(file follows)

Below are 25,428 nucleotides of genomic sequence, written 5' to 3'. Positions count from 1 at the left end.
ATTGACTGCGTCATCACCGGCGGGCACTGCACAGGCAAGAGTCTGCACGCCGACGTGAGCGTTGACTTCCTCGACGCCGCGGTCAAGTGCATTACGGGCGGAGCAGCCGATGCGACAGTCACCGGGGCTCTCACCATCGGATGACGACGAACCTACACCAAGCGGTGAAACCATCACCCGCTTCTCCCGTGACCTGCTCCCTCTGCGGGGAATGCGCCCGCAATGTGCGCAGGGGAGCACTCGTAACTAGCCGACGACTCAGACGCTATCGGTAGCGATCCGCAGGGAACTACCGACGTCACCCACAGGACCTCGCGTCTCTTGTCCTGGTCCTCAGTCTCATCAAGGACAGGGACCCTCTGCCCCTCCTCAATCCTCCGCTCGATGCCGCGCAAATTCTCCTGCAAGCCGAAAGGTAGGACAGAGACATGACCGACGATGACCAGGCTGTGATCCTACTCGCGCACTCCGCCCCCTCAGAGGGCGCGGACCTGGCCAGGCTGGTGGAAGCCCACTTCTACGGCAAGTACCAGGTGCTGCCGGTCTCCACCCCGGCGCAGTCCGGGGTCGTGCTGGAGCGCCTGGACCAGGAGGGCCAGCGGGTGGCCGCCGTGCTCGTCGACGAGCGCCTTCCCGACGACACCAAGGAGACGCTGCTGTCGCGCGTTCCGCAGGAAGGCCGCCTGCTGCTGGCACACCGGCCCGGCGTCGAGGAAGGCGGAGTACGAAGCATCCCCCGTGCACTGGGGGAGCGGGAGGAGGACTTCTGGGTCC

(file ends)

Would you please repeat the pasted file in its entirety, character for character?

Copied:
Below are 25,428 nucleotides of genomic sequence, written 5' to 3'. Positions count from 1 at the left end.
ATTGACTGCGTCATCACCGGCGGGCACTGCACAGGCAAGAGTCTGCACGCCGACGTGAGCGTTGACTTCCTCGACGCCGCGGTCAAGTGCATTACGGGCGGAGCAGCCGATGCGACAGTCACCGGGGCTCTCACCATCGGATGACGACGAACCTACACCAAGCGGTGAAACCATCACCCGCTTCTCCCGTGACCTGCTCCCTCTGCGGGGAATGCGCCCGCAATGTGCGCAGGGGAGCACTCGTAACTAGCCGACGACTCAGACGCTATCGGTAGCGATCCGCAGGGAACTACCGACGTCACCCACAGGACCTCGCGTCTCTTGTCCTGGTCCTCAGTCTCATCAAGGACAGGGACCCTCTGCCCCTCCTCAATCCTCCGCTCGATGCCGCGCAAATTCTCCTGCAAGCCGAAAGGTAGGACAGAGACATGACCGACGATGACCAGGCTGTGATCCTACTCGCGCACTCCGCCCCCTCAGAGGGCGCGGACCTGGCCAGGCTGGTGGAAGCCCACTTCTACGGCAAGTACCAGGTGCTGCCGGTCTCCACCCCGGCGCAGTCCGGGGTCGTGCTGGAGCGCCTGGACCAGGAGGGCCAGCGGGTGGCCGCCGTGCTCGTCGACGAGCGCCTTCCCGACGACACCAAGGAGACGCTGCTGTCGCGCGTTCCGCAGGAAGGCCGCCTGCTGCTGGCACACCGGCCCGGCGTCGAGGAAGGCGGAGTACGAAGCATCCCCCGTGCACTGGGGGAGCGGGAGGAGGACTTCTGGGTCC